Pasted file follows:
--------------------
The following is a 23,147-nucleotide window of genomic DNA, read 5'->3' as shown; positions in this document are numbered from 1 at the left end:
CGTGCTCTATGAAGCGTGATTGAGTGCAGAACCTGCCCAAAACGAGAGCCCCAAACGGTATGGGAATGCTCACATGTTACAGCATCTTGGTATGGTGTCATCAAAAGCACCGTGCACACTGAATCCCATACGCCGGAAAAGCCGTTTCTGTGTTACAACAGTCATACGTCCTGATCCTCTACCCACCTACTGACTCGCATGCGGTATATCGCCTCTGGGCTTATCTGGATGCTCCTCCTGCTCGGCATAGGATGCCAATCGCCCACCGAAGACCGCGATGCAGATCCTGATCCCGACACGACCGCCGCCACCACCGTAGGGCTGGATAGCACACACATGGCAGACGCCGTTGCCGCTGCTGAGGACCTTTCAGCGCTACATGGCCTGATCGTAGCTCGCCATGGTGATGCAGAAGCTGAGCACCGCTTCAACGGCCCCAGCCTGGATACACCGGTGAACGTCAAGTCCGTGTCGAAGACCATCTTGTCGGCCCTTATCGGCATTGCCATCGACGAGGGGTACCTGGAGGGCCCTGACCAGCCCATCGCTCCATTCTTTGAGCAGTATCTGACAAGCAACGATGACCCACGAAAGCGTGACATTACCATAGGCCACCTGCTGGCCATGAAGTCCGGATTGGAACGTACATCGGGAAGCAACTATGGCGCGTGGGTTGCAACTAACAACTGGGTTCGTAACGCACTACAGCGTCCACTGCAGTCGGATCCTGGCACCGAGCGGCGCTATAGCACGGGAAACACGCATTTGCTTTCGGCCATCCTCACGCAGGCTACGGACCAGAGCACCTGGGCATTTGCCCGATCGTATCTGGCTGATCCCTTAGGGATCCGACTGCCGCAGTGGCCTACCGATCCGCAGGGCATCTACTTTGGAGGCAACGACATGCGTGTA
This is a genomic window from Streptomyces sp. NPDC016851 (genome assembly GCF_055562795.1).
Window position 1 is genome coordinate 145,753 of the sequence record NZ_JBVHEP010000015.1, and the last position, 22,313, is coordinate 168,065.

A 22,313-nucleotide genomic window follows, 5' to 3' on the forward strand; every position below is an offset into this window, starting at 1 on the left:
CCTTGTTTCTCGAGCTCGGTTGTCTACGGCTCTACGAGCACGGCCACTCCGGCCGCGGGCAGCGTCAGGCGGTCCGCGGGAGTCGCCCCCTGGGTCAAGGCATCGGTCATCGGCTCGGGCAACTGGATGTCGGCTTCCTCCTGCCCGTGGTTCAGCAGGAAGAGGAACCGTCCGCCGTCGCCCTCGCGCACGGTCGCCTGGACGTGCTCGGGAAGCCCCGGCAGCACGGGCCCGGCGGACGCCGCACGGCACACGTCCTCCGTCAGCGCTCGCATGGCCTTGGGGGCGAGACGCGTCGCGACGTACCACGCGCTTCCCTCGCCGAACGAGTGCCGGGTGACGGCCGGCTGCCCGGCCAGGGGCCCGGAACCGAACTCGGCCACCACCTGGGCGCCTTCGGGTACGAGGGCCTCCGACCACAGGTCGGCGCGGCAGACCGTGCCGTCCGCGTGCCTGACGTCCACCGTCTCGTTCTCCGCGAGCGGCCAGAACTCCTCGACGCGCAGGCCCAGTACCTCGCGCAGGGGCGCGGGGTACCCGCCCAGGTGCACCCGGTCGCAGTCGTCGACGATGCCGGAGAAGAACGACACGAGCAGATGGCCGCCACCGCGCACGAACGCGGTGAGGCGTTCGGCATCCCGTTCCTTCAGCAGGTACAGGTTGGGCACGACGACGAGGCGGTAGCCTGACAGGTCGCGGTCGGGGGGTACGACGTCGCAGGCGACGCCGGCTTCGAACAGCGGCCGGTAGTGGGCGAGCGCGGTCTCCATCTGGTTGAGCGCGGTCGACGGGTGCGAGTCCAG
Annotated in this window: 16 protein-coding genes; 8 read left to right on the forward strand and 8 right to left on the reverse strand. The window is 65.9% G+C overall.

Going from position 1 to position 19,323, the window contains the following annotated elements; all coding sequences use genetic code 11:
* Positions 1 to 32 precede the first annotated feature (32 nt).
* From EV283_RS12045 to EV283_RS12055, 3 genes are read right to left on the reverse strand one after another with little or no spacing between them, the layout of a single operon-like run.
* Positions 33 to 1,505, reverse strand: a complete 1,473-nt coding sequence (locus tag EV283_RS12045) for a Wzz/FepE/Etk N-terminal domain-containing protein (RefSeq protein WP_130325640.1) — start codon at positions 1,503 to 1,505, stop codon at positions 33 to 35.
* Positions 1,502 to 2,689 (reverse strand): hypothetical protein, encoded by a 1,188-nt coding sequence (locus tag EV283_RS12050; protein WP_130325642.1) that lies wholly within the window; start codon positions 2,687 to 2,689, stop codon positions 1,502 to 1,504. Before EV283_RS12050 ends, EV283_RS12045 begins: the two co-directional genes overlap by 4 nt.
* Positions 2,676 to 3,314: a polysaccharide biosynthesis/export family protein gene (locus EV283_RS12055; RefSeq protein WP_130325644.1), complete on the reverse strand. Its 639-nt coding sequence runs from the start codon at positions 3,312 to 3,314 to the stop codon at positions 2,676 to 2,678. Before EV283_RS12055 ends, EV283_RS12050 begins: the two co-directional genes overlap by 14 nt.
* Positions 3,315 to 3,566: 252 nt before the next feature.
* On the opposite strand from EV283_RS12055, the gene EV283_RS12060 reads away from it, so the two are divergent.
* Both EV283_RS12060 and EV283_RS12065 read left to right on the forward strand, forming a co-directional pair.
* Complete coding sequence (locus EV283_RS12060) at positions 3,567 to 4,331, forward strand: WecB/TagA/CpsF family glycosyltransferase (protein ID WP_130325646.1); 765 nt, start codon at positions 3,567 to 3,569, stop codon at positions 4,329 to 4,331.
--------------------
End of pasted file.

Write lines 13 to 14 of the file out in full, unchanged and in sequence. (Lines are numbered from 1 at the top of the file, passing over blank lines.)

* Positions 2,676 to 3,314: a polysaccharide biosynthesis/export family protein gene (locus EV283_RS12055; RefSeq protein WP_130325644.1), complete on the reverse strand. Its 639-nt coding sequence runs from the start codon at positions 3,312 to 3,314 to the stop codon at positions 2,676 to 2,678. Before EV283_RS12055 ends, EV283_RS12050 begins: the two co-directional genes overlap by 14 nt.
* Positions 3,315 to 3,566: 252 nt before the next feature.